American Horror Story has been running a long time—since October 2011, in fact. Directed by Brad Falchuk and Ryan Murphy, the critically acclaimed television series is based on real events that have happened throughout the course of American history.

The season that is by far the scariest is, in my opinion, American Horror Story: Asylum. If you get a kick out of horror, the opening theme for this season is enough to convince you to stay tuned.

Horror comes in many forms, and this season takes the genre to a whole new level. It focuses on the psychological side of horror as it zooms in on the lives of eccentric inmates during their time in an asylum run by unethical nuns. Featuring the recurring cast of Sarah Paulson, Evan Peters, Lily Rabe, Frances Conroy, and the ever-reigning Jessica Lange, American Horror Story: Asylum takes place in a fictional mental institution during the mid 1960s.

The reason why, I think, it’s the scariest season thus far is because some of the methods used to cure the mentally ill inmates are portrayals of actual practices doctors used back in the early 1950s to late 1960s. In this fictional asylum, Briarcliff Manor, inmates are—to put it lightly—mistreated.

Lana Winters (Paulson) is subjected to conversion therapy, a method used to turn the homosexual to heterosexual by conditioning them to vomit whenever they think about or see anything homoerotic. Then, Sister Mary Eunice (Rabe) performs an exorcism on an inmate using religious methods—this being one of the best-executed and most terrifying scenes of the season because of the jarring extraction of the Devil from a young man’s soul.

Another plotline that proves unsettling concerns an inmate by the name of “Bloody Face”. Bloody Face is a character that has severe maternal issues, who kidnaps women and uses their skin to make lampshades and furniture. Bloody Face kidnapped Winters and brought his maternal fantasies to life through role-play with her. The mask of Bloody Face is one of those disturbing images that sticks with you long after the episode is over.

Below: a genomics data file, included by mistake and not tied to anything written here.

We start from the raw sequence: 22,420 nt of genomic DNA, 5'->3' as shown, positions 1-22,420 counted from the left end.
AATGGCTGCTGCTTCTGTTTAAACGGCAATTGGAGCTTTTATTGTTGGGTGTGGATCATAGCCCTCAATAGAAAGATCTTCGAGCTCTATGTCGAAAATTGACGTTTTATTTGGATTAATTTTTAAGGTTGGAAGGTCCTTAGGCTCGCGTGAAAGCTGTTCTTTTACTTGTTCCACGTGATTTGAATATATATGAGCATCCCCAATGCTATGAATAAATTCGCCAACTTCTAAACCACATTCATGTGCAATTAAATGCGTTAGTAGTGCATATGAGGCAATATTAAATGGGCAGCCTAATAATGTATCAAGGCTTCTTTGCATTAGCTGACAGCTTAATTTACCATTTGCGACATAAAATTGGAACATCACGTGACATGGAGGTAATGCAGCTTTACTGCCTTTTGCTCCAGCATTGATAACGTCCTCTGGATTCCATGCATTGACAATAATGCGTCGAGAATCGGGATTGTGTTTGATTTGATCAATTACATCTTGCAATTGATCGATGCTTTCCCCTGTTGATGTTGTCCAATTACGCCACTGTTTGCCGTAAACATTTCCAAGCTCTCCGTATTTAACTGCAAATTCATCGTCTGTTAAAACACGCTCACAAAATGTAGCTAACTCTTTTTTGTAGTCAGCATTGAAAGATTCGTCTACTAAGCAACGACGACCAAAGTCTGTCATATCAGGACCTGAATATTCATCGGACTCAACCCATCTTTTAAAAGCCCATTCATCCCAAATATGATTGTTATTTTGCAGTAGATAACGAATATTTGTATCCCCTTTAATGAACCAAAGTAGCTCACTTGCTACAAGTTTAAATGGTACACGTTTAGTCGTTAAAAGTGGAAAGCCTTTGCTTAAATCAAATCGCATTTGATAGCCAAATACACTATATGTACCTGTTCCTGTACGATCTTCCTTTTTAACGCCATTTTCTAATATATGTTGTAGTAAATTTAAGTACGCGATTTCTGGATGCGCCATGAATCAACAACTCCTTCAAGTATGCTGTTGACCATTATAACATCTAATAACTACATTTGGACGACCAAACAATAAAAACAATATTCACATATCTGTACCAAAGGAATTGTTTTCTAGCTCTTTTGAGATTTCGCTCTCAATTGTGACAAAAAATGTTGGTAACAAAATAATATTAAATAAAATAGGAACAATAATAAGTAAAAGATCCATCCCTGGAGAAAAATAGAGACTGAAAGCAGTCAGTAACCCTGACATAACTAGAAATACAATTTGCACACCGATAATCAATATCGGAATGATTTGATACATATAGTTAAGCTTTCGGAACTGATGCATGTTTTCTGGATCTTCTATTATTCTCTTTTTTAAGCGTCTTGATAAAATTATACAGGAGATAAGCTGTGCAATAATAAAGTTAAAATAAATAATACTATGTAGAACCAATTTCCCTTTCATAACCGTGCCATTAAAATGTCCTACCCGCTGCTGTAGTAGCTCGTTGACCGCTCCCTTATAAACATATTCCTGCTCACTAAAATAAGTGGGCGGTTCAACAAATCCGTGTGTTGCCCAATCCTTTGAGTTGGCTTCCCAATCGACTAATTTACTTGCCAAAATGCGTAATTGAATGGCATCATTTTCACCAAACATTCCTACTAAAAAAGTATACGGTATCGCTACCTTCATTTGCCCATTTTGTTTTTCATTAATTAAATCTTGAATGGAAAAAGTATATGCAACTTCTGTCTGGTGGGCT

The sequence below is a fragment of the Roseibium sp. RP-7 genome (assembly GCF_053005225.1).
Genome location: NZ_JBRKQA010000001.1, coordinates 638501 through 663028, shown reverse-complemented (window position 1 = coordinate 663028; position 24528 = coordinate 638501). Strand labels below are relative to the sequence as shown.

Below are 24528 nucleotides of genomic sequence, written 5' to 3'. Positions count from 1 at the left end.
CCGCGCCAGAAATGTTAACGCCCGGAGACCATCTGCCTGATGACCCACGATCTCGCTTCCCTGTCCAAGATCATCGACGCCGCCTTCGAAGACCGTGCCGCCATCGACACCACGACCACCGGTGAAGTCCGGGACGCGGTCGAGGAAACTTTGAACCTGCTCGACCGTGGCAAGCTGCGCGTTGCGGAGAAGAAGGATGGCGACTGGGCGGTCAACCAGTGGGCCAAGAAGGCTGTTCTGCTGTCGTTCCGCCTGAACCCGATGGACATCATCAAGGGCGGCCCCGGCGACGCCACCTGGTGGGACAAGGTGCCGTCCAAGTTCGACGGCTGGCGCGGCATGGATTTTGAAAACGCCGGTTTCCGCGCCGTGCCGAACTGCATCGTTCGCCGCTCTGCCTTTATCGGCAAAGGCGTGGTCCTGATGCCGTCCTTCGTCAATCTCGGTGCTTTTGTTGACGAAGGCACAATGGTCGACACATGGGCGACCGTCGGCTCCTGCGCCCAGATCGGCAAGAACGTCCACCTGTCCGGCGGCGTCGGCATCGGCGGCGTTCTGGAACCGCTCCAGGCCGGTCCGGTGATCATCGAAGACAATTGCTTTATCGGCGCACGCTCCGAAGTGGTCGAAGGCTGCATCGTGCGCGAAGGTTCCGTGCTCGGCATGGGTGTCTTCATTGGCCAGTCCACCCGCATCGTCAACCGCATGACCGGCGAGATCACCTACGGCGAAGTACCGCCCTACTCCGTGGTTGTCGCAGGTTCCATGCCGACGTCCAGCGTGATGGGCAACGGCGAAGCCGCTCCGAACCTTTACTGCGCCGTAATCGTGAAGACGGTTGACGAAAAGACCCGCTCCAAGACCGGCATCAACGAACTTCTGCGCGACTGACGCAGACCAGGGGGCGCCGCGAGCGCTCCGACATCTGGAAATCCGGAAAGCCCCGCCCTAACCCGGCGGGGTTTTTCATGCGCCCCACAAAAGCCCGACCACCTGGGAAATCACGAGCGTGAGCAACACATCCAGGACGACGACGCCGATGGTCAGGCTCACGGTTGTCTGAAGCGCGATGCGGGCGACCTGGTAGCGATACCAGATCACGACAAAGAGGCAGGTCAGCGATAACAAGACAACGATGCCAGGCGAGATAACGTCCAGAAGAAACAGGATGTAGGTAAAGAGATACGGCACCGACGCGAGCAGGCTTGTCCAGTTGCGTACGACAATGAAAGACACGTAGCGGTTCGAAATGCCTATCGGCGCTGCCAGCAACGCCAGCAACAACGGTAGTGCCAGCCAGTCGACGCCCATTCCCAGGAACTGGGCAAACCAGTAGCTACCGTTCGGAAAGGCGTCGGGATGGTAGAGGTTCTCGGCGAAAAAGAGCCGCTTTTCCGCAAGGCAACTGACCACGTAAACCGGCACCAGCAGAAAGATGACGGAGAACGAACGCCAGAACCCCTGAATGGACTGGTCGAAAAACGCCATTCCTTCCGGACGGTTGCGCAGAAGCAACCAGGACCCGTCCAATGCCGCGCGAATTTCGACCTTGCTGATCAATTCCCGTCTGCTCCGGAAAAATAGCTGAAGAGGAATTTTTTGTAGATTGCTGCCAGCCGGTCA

One of the most chilling things about this season’s plotline is that, back then, “asylum” was really just a synonym for “jail”. In the season, the main characters have little to no freedom, and severe, old-fashioned, prison-like punishments for their actions. The costume, makeup, and preeminent acting generates a sense of the misery and zombie-like qualities of these tortured patients.

This trio of effects makes horror into an art form. And the best kind of art is meant to make you think, or in this case, make you sleep with one eye open…

The Conjuring: the scariest movie

Mayank Sharma

I’m not going to lie—I don’t get scared very easily, especially when it comes to media. In a typical group of friends, I am that guy who would be the first to suggest a horror film when deciding what to watch at the theatre. I find the experience to be exhilarating and fun, but my friends don’t usually agree. So when I had to decide on the scariest movie I had ever seen, it was a bit of a challenge.

The Conjuring is a relatively new horror film that centres on the real-life married couple Ed and Lorraine Warren (Vera Farmiga and Patrick Wilson), whose livelihood comes from being paranormal investigators. They are on the verge of retirement but are called in by a Rhode Island family who claim that they are being tormented by an evil entity. The couple are forced to face their inner demons while helping the family get rid of supernatural threats. A straightforward plot, right? It’s actually much more than that.

The first aspect of the film that drew me in was the director, James Wan, who was deemed the director who revolutionized the horror film genre with Saw. However, The Conjuring solely relies on psychological scares and the element of surprise, instead of using violence and gore. Wan’s ability to play with the audience’s psychology, along with the cast’s commendable performance, builds tension in almost every scene.

Films from the same production company, such as Insidious and Sinister, had a solid plot, and kept me hooked until the middle of the film, but then showed me too much—what the actual threat looks like. The Conjuring, on the other hand, terrified me because it caused me to rely on my imagination, which gives the “unknown” a whole other meaning.